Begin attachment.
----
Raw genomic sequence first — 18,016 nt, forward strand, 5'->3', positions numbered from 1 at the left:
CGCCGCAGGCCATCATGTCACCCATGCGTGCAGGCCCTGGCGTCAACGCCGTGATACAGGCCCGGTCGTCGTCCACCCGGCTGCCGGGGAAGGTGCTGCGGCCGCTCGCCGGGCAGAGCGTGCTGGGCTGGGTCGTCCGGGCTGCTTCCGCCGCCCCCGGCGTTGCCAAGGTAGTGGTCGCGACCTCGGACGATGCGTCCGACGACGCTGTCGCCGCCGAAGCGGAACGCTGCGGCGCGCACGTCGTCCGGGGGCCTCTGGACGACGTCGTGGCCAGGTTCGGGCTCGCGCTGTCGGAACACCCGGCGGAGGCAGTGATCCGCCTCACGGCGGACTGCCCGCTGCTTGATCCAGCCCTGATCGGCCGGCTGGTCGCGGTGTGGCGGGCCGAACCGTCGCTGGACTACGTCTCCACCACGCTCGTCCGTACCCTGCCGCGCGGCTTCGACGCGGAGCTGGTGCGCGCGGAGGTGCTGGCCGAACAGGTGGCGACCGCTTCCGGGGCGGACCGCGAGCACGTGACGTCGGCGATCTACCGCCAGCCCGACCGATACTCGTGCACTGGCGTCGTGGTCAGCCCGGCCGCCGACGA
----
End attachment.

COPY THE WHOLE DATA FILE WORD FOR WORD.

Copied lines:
Raw genomic sequence first — 18,016 nt, forward strand, 5'->3', positions numbered from 1 at the left:
CGCCGCAGGCCATCATGTCACCCATGCGTGCAGGCCCTGGCGTCAACGCCGTGATACAGGCCCGGTCGTCGTCCACCCGGCTGCCGGGGAAGGTGCTGCGGCCGCTCGCCGGGCAGAGCGTGCTGGGCTGGGTCGTCCGGGCTGCTTCCGCCGCCCCCGGCGTTGCCAAGGTAGTGGTCGCGACCTCGGACGATGCGTCCGACGACGCTGTCGCCGCCGAAGCGGAACGCTGCGGCGCGCACGTCGTCCGGGGGCCTCTGGACGACGTCGTGGCCAGGTTCGGGCTCGCGCTGTCGGAACACCCGGCGGAGGCAGTGATCCGCCTCACGGCGGACTGCCCGCTGCTTGATCCAGCCCTGATCGGCCGGCTGGTCGCGGTGTGGCGGGCCGAACCGTCGCTGGACTACGTCTCCACCACGCTCGTCCGTACCCTGCCGCGCGGCTTCGACGCGGAGCTGGTGCGCGCGGAGGTGCTGGCCGAACAGGTGGCGACCGCTTCCGGGGCGGACCGCGAGCACGTGACGTCGGCGATCTACCGCCAGCCCGACCGATACTCGTGCACTGGCGTCGTGGTCAGCCCGGCCGCCGACGA